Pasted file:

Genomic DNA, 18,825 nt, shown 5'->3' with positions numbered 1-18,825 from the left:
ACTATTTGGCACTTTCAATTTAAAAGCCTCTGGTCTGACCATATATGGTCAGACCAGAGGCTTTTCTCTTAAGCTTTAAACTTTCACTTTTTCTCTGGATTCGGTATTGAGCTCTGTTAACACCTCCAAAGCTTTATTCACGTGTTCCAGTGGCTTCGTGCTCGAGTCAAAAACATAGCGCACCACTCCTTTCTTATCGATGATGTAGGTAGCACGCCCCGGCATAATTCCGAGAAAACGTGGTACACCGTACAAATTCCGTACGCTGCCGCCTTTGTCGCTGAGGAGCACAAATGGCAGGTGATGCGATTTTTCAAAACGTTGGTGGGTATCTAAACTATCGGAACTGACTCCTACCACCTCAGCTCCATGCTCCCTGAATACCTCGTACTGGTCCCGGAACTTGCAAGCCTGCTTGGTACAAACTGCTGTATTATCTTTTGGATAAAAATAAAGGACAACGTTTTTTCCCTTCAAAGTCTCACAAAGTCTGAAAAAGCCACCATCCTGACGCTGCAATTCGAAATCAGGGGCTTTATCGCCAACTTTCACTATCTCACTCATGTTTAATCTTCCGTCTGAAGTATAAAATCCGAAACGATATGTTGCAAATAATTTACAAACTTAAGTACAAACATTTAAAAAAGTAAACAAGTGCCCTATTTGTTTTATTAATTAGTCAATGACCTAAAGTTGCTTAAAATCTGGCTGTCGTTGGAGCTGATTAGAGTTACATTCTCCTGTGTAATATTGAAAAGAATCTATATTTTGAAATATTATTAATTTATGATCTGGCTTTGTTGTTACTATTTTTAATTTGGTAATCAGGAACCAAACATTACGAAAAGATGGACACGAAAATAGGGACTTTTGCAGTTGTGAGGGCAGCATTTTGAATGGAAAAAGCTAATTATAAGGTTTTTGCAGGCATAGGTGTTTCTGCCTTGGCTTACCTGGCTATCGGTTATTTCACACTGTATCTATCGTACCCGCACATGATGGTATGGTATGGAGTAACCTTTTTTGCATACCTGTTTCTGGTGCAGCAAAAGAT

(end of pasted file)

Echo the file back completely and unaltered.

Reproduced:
Genomic DNA, 18,825 nt, shown 5'->3' with positions numbered 1-18,825 from the left:
ACTATTTGGCACTTTCAATTTAAAAGCCTCTGGTCTGACCATATATGGTCAGACCAGAGGCTTTTCTCTTAAGCTTTAAACTTTCACTTTTTCTCTGGATTCGGTATTGAGCTCTGTTAACACCTCCAAAGCTTTATTCACGTGTTCCAGTGGCTTCGTGCTCGAGTCAAAAACATAGCGCACCACTCCTTTCTTATCGATGATGTAGGTAGCACGCCCCGGCATAATTCCGAGAAAACGTGGTACACCGTACAAATTCCGTACGCTGCCGCCTTTGTCGCTGAGGAGCACAAATGGCAGGTGATGCGATTTTTCAAAACGTTGGTGGGTATCTAAACTATCGGAACTGACTCCTACCACCTCAGCTCCATGCTCCCTGAATACCTCGTACTGGTCCCGGAACTTGCAAGCCTGCTTGGTACAAACTGCTGTATTATCTTTTGGATAAAAATAAAGGACAACGTTTTTTCCCTTCAAAGTCTCACAAAGTCTGAAAAAGCCACCATCCTGACGCTGCAATTCGAAATCAGGGGCTTTATCGCCAACTTTCACTATCTCACTCATGTTTAATCTTCCGTCTGAAGTATAAAATCCGAAACGATATGTTGCAAATAATTTACAAACTTAAGTACAAACATTTAAAAAAGTAAACAAGTGCCCTATTTGTTTTATTAATTAGTCAATGACCTAAAGTTGCTTAAAATCTGGCTGTCGTTGGAGCTGATTAGAGTTACATTCTCCTGTGTAATATTGAAAAGAATCTATATTTTGAAATATTATTAATTTATGATCTGGCTTTGTTGTTACTATTTTTAATTTGGTAATCAGGAACCAAACATTACGAAAAGATGGACACGAAAATAGGGACTTTTGCAGTTGTGAGGGCAGCATTTTGAATGGAAAAAGCTAATTATAAGGTTTTTGCAGGCATAGGTGTTTCTGCCTTGGCTTACCTGGCTATCGGTTATTTCACACTGTATCTATCGTACCCGCACATGATGGTATGGTATGGAGTAACCTTTTTTGCATACCTGTTTCTGGTGCAGCAAAAGAT